First language versus second language effect on memory for motion events: The role of language type and proficiency

Filipović, Luna (2022) First language versus second language effect on memory for motion events: The role of language type and proficiency. International Journal of Bilingualism, 26 (1). pp. 65-81. ISSN 1367-0069

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Aims and objectives/purpose/research question: This research probes for language effects on witness memory in bilingual speakers whose languages are typologically distinct, English and Spanish. The key question is whether speakers’ memory for agentive motion events is influenced by first language (L1) or second language (L2) patterns, or both, when the L2 is used for descriptions. Design/methodology/approach: Four groups were tested in an event verbalisation and recognition memory task: English monolinguals, Spanish monolinguals, Late L1 English/L2 Spanish bilinguals and late L1 Spanish/L2 English bilinguals. The video stimuli depicted complex motion events (three manners of motion per event) because complex rather than simple events have been shown to elicit language effects. Data and analysis: The data for analyses include (a) the number of mentions and the type of detail included in the verbalisation of the manner of motion (the key typological difference) and (b) recognition error rates in the memory task. Recognition errors occurred when the pairs of target videos were deemed the same while in fact they were not. Findings/conclusions: Speaking in a L2 that makes it difficult to verbalise a component of an event (manner of motion) can have a negative effect on the memory for that specific component in L2 speakers, while at the same time benefiting memory for some other event features. Originality: This work shows, for the first time, negative effects of a L2 on memory for motion events and offers a hitherto elusive explanation and theoretical justification for the reasons when and why we do, or do not, get beneficial effects on memory in bilinguals. Significance/implications: The findings contribute to understanding of the effects of late (adult L2) acquisition on cognition. They support predictions of the Complex Adaptive System Principles (CASP) for Bilingualism model, advocating fine-grained typological approaches to lexicalisation of cognitive domains and explicit teaching of typological differences that affect information content.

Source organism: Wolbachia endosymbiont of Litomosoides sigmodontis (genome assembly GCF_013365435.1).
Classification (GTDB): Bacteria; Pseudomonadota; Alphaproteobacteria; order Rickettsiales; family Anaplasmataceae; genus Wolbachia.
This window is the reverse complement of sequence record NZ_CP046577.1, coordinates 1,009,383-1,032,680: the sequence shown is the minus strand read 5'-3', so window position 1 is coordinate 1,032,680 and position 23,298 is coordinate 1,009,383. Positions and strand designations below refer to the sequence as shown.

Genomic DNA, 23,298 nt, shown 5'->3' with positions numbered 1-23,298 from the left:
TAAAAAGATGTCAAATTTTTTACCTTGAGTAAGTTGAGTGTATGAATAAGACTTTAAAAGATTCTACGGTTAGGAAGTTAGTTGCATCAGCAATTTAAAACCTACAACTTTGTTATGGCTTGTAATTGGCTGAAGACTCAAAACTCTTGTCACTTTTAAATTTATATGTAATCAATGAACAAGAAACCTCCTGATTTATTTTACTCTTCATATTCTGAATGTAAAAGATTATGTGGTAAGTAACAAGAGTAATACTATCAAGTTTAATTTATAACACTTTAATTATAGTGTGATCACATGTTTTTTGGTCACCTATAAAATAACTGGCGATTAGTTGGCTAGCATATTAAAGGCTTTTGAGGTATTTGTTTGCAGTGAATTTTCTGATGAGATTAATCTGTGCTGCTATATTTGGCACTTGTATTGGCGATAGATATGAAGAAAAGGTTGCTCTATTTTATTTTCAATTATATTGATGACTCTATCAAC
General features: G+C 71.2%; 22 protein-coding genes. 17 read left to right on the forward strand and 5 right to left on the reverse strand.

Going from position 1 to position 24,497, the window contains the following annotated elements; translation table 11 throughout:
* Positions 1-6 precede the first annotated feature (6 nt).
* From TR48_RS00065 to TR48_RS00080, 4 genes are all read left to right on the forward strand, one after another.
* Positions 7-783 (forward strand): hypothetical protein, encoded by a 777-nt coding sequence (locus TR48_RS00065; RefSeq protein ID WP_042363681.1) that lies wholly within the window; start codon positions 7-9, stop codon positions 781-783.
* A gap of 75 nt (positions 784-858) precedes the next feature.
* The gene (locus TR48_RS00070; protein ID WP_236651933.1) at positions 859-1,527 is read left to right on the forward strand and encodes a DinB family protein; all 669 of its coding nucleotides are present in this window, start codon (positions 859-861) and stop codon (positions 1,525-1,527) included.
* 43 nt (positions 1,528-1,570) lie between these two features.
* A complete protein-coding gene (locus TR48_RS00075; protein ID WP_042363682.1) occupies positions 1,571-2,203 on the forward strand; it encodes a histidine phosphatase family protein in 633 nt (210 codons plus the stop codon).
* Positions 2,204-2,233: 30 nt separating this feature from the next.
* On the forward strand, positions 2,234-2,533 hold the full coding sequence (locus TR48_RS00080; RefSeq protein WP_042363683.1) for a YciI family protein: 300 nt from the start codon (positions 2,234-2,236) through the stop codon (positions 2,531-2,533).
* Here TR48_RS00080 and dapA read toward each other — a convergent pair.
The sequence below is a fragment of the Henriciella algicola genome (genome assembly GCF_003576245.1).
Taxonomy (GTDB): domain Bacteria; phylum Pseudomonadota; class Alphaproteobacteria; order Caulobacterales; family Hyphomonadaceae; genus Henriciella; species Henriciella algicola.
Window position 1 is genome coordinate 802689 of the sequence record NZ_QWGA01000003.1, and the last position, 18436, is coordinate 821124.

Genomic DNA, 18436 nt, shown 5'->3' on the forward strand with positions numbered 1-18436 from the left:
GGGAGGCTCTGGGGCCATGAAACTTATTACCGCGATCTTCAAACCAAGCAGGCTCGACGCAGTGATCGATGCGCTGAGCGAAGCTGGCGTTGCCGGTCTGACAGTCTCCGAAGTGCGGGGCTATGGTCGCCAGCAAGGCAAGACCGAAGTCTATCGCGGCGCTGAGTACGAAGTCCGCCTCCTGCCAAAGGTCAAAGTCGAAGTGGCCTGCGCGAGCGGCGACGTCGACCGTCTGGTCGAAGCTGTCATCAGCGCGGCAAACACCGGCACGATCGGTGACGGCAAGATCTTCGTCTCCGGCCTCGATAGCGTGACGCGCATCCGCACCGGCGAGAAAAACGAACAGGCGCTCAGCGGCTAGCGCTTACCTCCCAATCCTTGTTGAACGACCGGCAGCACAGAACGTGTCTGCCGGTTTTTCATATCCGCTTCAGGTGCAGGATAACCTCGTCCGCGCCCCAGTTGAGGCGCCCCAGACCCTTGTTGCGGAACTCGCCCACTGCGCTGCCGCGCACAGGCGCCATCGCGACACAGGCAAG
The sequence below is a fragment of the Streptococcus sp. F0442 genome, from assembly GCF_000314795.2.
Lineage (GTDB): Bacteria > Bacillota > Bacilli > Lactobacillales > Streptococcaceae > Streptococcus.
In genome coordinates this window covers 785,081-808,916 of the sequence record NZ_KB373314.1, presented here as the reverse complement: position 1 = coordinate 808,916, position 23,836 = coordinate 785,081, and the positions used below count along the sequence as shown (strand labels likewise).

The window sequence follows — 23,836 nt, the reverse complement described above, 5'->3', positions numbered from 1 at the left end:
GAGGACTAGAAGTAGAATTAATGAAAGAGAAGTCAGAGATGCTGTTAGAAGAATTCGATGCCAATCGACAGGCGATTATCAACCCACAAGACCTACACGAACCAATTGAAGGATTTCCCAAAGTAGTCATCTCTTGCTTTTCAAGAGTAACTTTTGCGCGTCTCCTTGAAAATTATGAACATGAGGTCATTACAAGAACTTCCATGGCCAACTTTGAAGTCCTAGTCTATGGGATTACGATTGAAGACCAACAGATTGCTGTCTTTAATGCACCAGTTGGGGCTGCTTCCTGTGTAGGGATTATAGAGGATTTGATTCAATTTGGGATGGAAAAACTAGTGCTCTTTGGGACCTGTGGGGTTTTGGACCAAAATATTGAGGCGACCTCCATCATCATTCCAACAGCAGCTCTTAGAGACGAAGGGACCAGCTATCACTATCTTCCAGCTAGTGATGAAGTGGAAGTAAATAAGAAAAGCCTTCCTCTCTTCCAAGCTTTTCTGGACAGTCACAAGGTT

Item Type: Article
Uncontrolled Keywords: complex adaptive system principles for bilingualism,language typology,motion events,second language proficiency,witness memory,language and linguistics,education,linguistics and language ,/dk/atira/pure/subjectarea/asjc/1200/1203
Faculty \ School: University of East Anglia > Faculty of Arts and Humanities > Research Groups > Language and Communication Studies
Faculty of Arts and Humanities > School of Politics, Philosophy, Language and Communication Studies
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Depositing User: LivePure Connector
Date Deposited: 16 Jun 2021 00:20
Last Modified: 13 Apr 2022 09:30
DOI: 10.1177/13670069211022863

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